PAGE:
Sadly, many religionists invoke similar non-explanations for our own pet theories. We attempt to hold our ground by referencing God’s great power as if that were an explanation requiring no further thought or inquiry. That was the mistake of the Roman Catholic Church when Galilleo confronted their presuppositions concerning the structure of the solar system. Rather than accept that he was observing the physical world and their interpretation of evidence might need revision, they treated his observations as an attack against God when nothing could be further from the truth. Science and religion were not in direct conflict with one another when Galilleo presented his theory, nor are they in direct conflict in the 21st century. They are simply inquiry into fields of knowledge that are distinct. While either can make suggestions concerning the other, neither is qualified to make proofs in the other’s arena of knowledge. Science deals with knowledge of the physical world, while theology deals with knowledge of the metaphysical world. These realms interact, but understanding both to the degree where you can form them into an integrated field of knowledge is unlikely and probably impossible.

God’s personality is a source of energy and causation that produced an intelligible structure that is simply not a physical structure. Science deals with the physical world, but not all knowledge is physical. The problem comes when “authorities” on either side of the issue insist that they have all the answers and exclusive claim to the “right views”. Francis Collins, late of the Human Genome Project, but more recently of the National Institutes of Health, speaks eloquently of a “middle position” in the Language of God. He is an evangelical Christian who is also a world-renowned biochemist. While, I do not wholly agree with every statement Dr. Collins makes, I do see such a middle position as affording us an escape from the cultural deadlock that exists in universities, churches and around the water cooler. This deadlock currently requires people of faith to sequester their faith into an upper story slum where only “irrational” thought is allowed separate from their knowledge of the physical world.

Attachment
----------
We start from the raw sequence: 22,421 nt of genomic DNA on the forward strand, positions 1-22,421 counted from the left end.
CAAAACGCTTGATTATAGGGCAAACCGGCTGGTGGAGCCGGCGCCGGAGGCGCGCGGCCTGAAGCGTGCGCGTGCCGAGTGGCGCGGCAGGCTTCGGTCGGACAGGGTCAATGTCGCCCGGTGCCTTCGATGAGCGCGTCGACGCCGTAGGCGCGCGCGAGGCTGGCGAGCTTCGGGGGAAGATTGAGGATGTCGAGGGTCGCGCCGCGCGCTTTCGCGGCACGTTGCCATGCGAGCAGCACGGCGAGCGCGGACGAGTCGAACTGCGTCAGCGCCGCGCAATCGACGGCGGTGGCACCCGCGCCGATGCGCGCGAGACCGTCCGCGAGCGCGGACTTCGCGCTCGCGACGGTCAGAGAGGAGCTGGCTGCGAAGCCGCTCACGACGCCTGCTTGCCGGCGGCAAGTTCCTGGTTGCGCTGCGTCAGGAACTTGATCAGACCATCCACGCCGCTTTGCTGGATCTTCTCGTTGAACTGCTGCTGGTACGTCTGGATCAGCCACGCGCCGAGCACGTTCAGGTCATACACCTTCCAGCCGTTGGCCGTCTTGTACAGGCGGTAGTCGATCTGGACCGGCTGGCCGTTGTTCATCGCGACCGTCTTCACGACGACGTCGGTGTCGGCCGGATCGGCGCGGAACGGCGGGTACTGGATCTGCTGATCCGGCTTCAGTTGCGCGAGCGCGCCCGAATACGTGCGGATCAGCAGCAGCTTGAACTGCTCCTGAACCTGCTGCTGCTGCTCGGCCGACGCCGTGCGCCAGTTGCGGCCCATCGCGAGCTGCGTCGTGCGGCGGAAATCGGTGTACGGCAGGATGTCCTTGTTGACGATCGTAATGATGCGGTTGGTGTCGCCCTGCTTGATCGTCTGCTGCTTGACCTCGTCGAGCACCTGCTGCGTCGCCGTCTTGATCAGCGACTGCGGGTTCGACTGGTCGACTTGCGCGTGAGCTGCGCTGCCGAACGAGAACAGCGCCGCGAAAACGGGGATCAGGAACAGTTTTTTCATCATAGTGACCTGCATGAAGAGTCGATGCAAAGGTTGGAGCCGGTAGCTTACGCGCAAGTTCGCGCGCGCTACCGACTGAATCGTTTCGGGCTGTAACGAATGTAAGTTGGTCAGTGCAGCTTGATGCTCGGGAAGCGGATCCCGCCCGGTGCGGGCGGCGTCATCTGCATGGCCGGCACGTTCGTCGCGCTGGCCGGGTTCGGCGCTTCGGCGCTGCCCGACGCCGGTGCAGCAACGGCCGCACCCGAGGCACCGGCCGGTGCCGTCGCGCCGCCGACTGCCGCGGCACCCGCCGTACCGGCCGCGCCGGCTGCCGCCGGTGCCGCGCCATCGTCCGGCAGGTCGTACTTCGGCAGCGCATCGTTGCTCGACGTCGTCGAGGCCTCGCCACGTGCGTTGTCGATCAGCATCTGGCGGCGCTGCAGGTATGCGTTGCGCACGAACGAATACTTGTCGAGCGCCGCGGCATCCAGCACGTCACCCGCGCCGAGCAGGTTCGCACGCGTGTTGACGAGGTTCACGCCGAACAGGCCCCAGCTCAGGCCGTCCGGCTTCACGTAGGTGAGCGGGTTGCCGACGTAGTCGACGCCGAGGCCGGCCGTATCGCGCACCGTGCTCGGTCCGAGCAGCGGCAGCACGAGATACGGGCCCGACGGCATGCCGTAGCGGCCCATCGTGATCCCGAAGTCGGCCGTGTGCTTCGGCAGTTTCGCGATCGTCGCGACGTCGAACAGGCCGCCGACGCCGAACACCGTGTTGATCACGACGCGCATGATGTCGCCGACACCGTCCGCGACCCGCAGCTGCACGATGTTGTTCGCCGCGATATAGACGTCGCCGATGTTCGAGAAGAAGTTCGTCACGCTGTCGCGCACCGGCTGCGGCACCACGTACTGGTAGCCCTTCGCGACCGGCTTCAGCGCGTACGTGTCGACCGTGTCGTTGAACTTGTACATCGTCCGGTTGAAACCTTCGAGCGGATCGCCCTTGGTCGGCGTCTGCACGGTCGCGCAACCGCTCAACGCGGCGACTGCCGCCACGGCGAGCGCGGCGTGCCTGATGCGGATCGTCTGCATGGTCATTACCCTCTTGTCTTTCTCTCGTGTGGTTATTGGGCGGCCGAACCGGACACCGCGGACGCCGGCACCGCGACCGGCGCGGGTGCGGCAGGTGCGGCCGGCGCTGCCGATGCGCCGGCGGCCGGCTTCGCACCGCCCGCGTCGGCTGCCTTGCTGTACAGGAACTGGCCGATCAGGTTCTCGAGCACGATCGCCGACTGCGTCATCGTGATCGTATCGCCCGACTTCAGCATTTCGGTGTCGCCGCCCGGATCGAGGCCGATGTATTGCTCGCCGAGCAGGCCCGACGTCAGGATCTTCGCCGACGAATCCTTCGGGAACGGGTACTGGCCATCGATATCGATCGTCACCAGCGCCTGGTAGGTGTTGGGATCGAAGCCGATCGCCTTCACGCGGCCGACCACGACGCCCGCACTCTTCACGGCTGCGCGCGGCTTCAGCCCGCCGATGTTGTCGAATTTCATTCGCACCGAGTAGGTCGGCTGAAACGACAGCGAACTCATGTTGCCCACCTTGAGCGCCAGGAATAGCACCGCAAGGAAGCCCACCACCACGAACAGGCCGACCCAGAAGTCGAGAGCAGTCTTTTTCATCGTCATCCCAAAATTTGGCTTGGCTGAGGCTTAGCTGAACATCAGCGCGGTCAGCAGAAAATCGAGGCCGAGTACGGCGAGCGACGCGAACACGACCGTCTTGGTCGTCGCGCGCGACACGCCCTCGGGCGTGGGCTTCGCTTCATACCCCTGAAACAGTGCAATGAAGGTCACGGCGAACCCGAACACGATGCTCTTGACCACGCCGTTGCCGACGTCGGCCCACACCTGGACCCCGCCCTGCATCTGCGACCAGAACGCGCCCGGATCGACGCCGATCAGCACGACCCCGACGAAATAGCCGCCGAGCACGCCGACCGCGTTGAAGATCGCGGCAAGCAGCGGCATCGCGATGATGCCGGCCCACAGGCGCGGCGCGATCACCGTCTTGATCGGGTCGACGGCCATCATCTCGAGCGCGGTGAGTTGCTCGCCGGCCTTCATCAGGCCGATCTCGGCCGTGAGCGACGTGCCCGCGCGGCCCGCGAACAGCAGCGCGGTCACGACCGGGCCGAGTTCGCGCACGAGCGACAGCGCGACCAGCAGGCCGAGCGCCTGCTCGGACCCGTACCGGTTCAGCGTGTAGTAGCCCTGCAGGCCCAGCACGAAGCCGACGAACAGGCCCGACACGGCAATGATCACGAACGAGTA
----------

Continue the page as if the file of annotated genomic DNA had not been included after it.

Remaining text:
Such sequestration is unacceptable to faithful intellectuals like Dr. Collins and others. It should be unacceptable to every thinking Christian. The world would like us to step back into the shadows and accept the role of superstitious irrational fools society ascribes to the faithful, but it is within our power to reject that dhimmitude. Reconciliation between faith and science is possible, if devoted and qualified Christians will engage with society to bring the Spirit and power of Christ into the authority structures that insist the intellectual professions must be in conflict with genuine faith in Jesus Christ.

They needn’t be in conflict if only we can begin a thoughtful dialogue that allows each credibility within its own field of knowledge.

Posted September 13, 2013 by aurorawatcherak in Christianity, Uncategorized

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2 responses to “No Inherent Conflict

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  1. Very interesting post, aurora. I like seeing people using postmodernism correctly; it’s a great shame that most scientifically inclined people just accept science as capable of providing an explanation for everything, without stopping to consider the assumptions nested within the field itself.

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    • It is equally sad how our society has muddled together a mixture of modernism and post-modernism and come up with this weird chimera philosophy that elevates a lack of any convictions to high moral ground. I’m working on that for a future post.